Seven Days: Vermont Car Blog

How to buy a car or truck

October 22, 2008

How to Buy a Car: A 5-Step Plan

Vw_2 Whether you’re thinking of purchasing a car now, during end-of-year sales, or sometime down the road, you’ll do well to have a game plan to help you make the best decision. First and foremost, don’t fall into the trap of letting your emotions — or your ego — interfere with the selection.
Here are the primary steps in choosing the best vehicle for you:

1. First determine what you actually need.
Try not to start by choosing the car you like best. Approach the task with a utilitarian perspective and think about the attributes your new car or truck should have to meet your requirements.
    For example, perhaps your kids have grown up and you can now downsize from that minivan to something smaller. But if this will be your family’s primary vehicle you have to consider how many adults you may need to transport comfortably.
    Speaking of space: Do you have pets that need to ride along? You’ll want to make sure there’s room in the back of a new vehicle for Fido. Or you might haul other large items around on a regular basis like musical or sports equipment, or tools. Can it all fit in the trunk or cargo area or would a smaller car with a roof rack do the trick? If so, figure in about $500 for the rack.
    An important consideration these days is your carbon footprint. The same car that meets your other requirements might come with 4, 6 or 8 cylinders. Are you more interested in performance, or fuel efficiency?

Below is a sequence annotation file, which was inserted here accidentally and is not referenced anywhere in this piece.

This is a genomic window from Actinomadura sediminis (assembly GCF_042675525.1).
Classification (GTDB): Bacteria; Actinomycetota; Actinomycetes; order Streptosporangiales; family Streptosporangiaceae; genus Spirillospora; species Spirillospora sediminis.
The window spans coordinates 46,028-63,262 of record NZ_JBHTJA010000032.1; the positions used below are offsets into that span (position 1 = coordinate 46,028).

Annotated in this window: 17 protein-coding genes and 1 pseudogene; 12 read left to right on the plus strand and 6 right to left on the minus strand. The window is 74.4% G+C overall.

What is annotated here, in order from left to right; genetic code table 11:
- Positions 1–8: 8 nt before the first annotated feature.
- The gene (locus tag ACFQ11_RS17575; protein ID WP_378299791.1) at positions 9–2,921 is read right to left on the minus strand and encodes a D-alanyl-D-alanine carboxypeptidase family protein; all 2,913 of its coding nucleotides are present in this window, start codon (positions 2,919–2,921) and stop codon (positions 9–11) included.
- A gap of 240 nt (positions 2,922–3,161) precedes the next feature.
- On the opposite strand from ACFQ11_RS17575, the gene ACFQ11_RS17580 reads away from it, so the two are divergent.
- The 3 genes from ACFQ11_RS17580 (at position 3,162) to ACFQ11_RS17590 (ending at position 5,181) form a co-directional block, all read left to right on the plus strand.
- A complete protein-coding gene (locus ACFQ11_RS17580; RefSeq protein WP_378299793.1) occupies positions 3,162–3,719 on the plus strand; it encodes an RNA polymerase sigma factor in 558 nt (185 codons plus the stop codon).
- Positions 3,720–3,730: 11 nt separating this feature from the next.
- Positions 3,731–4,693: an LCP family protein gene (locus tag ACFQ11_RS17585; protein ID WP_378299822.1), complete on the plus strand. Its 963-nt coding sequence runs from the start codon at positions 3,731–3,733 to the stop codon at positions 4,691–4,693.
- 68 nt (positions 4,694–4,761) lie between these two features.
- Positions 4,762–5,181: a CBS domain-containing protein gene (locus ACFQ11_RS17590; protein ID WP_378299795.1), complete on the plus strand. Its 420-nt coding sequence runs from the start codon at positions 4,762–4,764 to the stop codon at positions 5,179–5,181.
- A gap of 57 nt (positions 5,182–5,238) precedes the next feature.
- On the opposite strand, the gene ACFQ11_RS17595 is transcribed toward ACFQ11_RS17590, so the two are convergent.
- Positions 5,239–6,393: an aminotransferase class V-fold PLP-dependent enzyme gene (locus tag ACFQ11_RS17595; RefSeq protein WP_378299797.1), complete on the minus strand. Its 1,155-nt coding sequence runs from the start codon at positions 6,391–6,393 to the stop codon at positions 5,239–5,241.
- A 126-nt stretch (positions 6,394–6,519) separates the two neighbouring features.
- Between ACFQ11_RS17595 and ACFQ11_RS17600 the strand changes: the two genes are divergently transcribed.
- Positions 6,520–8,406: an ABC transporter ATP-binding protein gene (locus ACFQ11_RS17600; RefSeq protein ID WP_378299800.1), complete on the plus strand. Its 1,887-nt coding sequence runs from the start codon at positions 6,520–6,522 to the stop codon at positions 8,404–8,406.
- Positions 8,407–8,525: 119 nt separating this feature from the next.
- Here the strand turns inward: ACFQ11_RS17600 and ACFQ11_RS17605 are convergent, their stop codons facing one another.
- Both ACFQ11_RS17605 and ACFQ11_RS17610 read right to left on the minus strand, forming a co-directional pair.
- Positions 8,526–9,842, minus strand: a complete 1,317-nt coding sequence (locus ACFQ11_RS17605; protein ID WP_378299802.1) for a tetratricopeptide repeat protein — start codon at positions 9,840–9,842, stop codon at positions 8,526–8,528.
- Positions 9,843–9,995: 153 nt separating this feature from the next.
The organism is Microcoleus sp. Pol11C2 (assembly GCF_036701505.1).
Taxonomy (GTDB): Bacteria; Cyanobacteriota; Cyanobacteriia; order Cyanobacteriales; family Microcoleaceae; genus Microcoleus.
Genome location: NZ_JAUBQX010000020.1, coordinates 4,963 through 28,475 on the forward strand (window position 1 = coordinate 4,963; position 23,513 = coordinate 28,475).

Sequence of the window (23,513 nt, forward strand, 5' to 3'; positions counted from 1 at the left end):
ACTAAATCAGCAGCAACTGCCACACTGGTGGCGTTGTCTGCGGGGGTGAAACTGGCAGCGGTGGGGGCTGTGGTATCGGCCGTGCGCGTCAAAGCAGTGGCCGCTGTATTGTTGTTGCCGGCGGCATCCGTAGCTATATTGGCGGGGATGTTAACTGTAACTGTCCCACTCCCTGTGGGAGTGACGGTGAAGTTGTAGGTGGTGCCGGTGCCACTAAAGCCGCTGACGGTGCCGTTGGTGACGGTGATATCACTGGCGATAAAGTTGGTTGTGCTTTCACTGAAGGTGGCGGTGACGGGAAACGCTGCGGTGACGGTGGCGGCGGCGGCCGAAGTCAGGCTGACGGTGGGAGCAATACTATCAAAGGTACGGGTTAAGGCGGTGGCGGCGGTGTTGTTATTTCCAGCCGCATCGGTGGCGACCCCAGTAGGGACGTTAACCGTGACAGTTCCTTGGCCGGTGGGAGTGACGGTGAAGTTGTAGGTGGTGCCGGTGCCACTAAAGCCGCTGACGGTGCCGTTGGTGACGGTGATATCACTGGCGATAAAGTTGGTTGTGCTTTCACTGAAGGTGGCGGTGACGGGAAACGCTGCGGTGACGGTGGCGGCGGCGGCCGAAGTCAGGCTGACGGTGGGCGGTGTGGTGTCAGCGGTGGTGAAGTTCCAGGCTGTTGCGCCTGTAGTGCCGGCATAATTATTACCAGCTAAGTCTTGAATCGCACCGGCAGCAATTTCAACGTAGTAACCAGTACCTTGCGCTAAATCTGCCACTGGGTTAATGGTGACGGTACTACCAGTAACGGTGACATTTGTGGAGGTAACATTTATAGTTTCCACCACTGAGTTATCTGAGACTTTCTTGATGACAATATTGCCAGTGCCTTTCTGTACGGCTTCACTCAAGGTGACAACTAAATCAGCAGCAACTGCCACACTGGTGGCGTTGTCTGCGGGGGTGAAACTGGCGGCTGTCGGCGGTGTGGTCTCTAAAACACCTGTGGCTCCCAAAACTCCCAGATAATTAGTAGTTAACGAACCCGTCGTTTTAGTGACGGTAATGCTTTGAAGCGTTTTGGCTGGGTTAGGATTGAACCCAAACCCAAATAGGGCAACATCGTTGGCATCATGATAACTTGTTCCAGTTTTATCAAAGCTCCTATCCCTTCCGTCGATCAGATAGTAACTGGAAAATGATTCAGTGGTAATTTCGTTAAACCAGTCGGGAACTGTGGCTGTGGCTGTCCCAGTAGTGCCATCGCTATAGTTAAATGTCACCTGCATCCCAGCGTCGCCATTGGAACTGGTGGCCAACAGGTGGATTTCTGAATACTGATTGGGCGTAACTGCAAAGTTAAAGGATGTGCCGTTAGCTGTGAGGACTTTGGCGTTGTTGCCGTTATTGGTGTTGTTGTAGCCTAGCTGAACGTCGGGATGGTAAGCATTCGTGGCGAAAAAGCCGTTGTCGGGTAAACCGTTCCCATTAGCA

2. Decide whether a new or pre-owned vehicle will better suit the needs you’ve identified. Are you looking for the best warranty available, or simply the “most car” for the money?
    A new car will generally have a much better warranty, so can hedge against unforeseen costs down the road. There’s also a pride in ownership when buying new that can’t quite be matched by buying a car someone else drove for a few years. More importantly, how did the previous owners treat the car?
    On the flip side, a new car depreciates faster — typically at least a grand or two as soon as you drive it off the lot, and in some cases up to 50 percent of the value within three years. That can mean some great bargains in cars from 1 to 3 years old.
    Used car makes and models have a known record. Depending on their reliability over a couple of years they receive ratings from consumer guides that can help steer your choice. Many used cars are now sold with excellent manufacturer certifications. In short, you can often get more bang for your buck by choosing a used car.
For comparisons, I searched Seven Days Auto Finder for both new and used vehicles with a price range of $24K to $26K. I found that for about $25,000 you could get a new 2009 Subaru Outback AWD Wagon or a used 2005 Volvo XC70 AWD Wagon with 21,000 miles. Or, you could consider a new Honda Accord versus a used 2006 Mercedes-Benz C-Class Luxury Sedan with 20,410 miles.